After all, I'm not living on $16K of my take-home pay prior to ER because I have to. I make a rather hefty salary and the rest goes into savings and investments.

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Sure, some may say they have $500K in the bank, but why live a lifestyle that denies yourself things? Where do people think the money is going to end up? You certainly can't take it with you. And what happens if you have severe problems later in life - go on medicaid? Ever been in a medicaid facility?
In Walden, Thoreau said, "My greatest skill has been to want but little." Some of us really do not feel that we deny ourselves anything. I don't want to end up in a medicaid facility, and I can't take it with me, so I will think about spending it on a luxury, resident-managed continous care facility such as my mother lived in for the past quarter century, and died in. They tended to her every want and need, and treated her with dignity and compassion.

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If it's all in the house, how do you get at it??
A similar argument could be used to justify renting, like Ha does. That would give a person a lot of flexibility about where to live, too. It's a perfect decision for some, though not all, of us.

But as far as paying off a house goes - - all I can say is that it sounds pretty difficult to live on $30K/year if you have to have the purchase price of your house in your checking account, ready to spend (on mortgage payments, and other things that you want to buy, I suppose). It might be easier just to pay it off and get a HELOC before you retire, that you don't plan to use, or else to retire on enough $$ that the money in the house is irrelevant. Each to his/her own, and good arguments have been made for paying off the mortgage, not paying it off, and renting. That sort of thing has to be decided depending on your individual situation.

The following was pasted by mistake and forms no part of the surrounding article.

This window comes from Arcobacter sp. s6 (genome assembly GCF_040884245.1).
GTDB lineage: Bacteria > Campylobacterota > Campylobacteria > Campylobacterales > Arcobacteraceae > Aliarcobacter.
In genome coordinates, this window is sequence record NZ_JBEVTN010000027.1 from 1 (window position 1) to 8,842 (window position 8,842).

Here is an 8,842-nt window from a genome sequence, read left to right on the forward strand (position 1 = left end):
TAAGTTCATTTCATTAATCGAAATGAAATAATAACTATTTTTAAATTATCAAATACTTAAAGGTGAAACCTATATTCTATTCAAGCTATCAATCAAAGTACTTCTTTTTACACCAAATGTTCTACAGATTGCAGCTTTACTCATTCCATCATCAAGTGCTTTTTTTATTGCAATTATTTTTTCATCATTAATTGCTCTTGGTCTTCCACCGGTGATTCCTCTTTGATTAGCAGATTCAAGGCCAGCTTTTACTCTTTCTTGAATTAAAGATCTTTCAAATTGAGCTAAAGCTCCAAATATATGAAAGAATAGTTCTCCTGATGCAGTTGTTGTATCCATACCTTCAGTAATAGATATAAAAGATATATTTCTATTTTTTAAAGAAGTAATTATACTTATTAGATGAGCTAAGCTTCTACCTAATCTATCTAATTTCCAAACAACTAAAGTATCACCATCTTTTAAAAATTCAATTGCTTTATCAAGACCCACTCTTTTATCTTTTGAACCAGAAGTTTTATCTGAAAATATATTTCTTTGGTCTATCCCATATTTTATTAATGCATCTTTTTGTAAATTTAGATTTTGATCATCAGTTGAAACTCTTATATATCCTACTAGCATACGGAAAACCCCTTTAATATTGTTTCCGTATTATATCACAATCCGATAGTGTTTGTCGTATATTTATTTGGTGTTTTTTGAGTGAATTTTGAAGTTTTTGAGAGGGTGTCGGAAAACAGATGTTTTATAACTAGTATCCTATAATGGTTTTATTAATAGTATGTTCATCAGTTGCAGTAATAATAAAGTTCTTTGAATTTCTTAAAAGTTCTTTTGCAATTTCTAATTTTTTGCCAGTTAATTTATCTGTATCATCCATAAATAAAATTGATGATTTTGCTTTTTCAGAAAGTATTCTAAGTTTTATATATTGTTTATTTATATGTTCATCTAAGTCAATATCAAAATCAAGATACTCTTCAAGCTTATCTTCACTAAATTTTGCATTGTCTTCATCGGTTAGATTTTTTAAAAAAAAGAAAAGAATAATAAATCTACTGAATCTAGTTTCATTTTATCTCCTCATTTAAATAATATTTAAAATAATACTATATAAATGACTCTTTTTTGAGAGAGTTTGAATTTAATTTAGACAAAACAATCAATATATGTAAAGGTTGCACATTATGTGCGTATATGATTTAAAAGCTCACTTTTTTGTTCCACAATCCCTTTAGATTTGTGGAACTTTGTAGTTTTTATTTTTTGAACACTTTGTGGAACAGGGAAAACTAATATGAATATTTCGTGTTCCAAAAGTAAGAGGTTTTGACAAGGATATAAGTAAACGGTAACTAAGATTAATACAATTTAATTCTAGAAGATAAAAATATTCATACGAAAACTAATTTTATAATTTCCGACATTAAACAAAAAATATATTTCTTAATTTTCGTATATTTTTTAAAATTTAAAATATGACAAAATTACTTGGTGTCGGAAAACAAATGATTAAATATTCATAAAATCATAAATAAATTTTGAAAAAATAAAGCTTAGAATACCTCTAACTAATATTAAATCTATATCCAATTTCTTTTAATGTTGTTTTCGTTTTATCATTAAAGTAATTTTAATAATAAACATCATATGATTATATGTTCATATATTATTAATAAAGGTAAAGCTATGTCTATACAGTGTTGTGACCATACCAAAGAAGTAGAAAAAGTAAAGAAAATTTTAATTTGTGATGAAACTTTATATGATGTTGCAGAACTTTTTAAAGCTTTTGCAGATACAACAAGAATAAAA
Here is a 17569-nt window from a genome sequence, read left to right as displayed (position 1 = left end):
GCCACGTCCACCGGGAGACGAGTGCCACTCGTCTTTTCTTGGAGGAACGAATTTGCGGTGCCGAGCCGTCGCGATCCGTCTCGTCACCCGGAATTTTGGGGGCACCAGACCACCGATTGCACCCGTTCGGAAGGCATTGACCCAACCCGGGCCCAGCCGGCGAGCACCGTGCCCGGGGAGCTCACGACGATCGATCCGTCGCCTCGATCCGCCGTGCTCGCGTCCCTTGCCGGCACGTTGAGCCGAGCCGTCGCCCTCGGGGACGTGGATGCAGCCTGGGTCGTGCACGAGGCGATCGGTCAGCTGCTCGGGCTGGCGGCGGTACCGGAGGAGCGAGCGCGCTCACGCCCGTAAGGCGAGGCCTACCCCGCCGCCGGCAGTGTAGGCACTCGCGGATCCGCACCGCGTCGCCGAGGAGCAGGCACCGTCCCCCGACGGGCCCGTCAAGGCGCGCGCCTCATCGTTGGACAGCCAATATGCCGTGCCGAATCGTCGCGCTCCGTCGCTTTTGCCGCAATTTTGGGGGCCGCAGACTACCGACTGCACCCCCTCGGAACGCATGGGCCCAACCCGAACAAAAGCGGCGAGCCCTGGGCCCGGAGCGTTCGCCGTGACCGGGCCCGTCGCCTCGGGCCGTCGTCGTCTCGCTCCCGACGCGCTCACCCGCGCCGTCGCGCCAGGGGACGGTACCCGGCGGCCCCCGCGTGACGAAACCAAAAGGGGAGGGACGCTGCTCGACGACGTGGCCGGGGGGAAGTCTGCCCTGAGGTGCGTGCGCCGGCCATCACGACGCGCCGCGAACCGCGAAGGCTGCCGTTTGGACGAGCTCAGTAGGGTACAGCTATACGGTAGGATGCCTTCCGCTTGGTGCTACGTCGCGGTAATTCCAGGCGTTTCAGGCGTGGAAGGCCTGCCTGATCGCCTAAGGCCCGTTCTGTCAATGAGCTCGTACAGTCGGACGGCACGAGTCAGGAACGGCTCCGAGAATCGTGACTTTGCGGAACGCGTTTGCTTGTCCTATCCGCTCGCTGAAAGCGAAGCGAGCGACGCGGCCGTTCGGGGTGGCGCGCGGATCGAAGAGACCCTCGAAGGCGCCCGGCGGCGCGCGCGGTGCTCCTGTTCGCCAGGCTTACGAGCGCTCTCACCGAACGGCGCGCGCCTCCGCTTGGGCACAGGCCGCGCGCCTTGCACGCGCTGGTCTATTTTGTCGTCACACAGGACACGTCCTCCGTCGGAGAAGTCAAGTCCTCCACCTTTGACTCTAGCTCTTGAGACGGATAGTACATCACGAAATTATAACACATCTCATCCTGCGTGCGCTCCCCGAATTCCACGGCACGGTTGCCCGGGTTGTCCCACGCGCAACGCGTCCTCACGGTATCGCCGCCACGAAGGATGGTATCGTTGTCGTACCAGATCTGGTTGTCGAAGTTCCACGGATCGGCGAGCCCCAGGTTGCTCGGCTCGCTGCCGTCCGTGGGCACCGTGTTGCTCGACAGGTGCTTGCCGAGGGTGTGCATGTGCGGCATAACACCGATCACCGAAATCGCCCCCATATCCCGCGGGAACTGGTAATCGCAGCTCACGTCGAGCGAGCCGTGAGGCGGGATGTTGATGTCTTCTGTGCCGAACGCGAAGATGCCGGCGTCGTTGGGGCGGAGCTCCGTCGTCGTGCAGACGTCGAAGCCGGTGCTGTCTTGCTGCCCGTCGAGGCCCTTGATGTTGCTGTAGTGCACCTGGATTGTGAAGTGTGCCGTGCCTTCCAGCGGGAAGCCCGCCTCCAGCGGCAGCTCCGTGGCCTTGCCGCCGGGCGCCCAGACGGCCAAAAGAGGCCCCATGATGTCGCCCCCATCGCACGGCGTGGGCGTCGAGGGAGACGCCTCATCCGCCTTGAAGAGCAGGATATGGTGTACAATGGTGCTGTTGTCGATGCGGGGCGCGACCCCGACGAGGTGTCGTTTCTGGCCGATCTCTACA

Personally, when I was paying for my house the P&I was $798/mo, so even with the regular monthly house payments included I was living on less than $30K. That varies regionally, a whole lot, though, as do your other expenses. That's one of several reasons why a specific dollar amount is of questionable value.
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Old 12-12-2007, 12:18 PM   #214
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I have one, too, that doesn't cost anything to have, and of course has a zero balance. It is for $60,000 and the house is worth around $450k, paid off.

I will probably keep it indefinitely, just in case. Since there is no cost associated, it seems like a nice way to hedge against those more stringent banking standards that we keep hearing about coming.

The problem with posting is that it takes too long to type what you are trying to say, so you tend to leave a lot out, as I have done, resulting in confusion as to my meaning.

I agree on HELOCS - as long as you are working when you take it out. I still can't imagine that a bank is going to want to loan money to someone applying for a HELOC who is living on social security and nothing else. And, again, if you have a lot of money available to pay off the HELOC even though you are not working, why would you apply? You already have money for emergencies.